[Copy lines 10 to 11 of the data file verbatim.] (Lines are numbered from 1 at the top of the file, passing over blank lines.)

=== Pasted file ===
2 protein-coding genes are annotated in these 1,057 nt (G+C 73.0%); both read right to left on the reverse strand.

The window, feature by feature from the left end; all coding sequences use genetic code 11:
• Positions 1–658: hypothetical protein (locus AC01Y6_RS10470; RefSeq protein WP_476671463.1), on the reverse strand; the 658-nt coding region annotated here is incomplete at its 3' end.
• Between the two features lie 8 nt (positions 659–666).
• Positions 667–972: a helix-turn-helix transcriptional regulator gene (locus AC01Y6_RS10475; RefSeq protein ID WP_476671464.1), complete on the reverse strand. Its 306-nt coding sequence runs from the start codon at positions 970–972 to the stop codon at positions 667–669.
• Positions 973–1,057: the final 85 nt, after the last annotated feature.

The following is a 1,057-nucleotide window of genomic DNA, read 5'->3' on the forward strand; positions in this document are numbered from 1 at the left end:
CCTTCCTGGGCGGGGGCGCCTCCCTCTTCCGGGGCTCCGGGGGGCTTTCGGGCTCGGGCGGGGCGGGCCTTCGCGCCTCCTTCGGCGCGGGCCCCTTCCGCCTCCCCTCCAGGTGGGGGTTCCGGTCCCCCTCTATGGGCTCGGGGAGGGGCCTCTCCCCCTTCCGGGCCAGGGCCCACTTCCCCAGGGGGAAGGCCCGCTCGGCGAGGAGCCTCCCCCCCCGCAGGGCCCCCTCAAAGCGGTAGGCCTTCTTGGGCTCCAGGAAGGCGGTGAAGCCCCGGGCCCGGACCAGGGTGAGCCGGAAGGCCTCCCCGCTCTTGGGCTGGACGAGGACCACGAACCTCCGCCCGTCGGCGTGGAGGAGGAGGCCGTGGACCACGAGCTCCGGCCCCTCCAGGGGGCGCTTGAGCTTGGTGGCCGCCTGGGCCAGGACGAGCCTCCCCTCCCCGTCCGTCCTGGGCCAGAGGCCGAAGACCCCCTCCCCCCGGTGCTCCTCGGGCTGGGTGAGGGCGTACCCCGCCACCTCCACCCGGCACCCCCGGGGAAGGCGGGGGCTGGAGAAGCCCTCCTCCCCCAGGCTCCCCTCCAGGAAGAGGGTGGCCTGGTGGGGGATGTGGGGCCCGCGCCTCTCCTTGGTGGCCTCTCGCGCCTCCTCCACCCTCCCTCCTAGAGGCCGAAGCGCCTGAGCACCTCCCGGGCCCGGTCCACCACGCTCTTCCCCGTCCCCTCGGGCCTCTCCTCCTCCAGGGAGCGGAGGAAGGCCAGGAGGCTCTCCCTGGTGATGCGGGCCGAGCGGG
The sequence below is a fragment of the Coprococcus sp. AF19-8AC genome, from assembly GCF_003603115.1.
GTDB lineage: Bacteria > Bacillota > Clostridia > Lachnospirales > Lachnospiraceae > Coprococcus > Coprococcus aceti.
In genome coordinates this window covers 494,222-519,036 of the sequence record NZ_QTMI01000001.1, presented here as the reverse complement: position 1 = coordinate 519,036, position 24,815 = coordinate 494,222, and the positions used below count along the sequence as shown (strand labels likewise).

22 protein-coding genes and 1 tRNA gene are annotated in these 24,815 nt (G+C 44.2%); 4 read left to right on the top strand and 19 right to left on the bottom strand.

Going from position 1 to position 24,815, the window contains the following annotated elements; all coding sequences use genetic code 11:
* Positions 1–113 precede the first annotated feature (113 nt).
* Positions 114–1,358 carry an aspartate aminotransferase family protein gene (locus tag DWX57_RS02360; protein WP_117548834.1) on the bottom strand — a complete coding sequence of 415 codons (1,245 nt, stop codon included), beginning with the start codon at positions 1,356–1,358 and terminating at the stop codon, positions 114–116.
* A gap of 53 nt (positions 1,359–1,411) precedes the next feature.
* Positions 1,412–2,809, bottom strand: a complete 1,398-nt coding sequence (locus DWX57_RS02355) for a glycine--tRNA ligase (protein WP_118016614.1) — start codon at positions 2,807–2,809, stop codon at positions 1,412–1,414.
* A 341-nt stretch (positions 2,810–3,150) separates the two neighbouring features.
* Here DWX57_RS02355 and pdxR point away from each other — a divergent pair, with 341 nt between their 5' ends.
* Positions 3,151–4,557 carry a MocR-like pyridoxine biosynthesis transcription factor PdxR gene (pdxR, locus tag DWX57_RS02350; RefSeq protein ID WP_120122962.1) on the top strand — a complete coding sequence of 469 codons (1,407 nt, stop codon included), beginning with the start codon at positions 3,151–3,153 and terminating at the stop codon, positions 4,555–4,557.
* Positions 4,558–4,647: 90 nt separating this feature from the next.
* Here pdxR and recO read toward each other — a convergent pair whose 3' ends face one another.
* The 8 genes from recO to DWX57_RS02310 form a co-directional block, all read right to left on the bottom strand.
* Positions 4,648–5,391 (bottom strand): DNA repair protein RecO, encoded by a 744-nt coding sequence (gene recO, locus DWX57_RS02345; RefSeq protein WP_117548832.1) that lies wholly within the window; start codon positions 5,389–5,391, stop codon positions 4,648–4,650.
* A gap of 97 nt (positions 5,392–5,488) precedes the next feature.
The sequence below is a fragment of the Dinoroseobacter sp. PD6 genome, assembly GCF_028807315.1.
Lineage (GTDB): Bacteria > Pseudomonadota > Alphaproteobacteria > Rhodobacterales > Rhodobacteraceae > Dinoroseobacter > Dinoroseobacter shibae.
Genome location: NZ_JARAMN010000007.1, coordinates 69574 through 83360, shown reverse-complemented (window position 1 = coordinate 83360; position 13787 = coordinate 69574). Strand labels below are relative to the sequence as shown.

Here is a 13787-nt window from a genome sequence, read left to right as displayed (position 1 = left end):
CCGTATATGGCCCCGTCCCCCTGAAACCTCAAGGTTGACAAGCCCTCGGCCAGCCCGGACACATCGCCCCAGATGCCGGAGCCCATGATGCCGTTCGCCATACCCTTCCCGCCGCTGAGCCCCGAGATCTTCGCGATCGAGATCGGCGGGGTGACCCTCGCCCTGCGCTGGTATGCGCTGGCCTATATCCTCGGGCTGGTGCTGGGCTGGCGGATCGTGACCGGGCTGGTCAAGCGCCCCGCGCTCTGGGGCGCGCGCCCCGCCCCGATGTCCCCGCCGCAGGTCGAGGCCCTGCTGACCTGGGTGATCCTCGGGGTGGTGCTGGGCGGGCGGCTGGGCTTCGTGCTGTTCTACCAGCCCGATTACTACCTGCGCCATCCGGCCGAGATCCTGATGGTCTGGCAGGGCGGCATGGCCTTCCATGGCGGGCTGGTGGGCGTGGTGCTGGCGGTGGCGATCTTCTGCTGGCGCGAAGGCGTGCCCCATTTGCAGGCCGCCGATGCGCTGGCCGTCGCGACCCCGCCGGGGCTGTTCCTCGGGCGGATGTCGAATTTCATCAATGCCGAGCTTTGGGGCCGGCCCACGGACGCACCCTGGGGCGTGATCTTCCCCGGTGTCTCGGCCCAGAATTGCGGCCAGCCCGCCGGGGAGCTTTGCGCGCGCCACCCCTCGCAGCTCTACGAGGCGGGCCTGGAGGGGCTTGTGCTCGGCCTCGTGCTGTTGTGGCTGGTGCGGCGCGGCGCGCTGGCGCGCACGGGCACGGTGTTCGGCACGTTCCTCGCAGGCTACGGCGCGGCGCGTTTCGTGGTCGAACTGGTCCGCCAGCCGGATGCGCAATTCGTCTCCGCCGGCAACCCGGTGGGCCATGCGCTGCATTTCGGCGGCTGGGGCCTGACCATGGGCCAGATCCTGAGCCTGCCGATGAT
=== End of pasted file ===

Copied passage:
GTDB lineage: Bacteria > Bacillota > Clostridia > Lachnospirales > Lachnospiraceae > Coprococcus > Coprococcus aceti.
In genome coordinates this window covers 494,222-519,036 of the sequence record NZ_QTMI01000001.1, presented here as the reverse complement: position 1 = coordinate 519,036, position 24,815 = coordinate 494,222, and the positions used below count along the sequence as shown (strand labels likewise).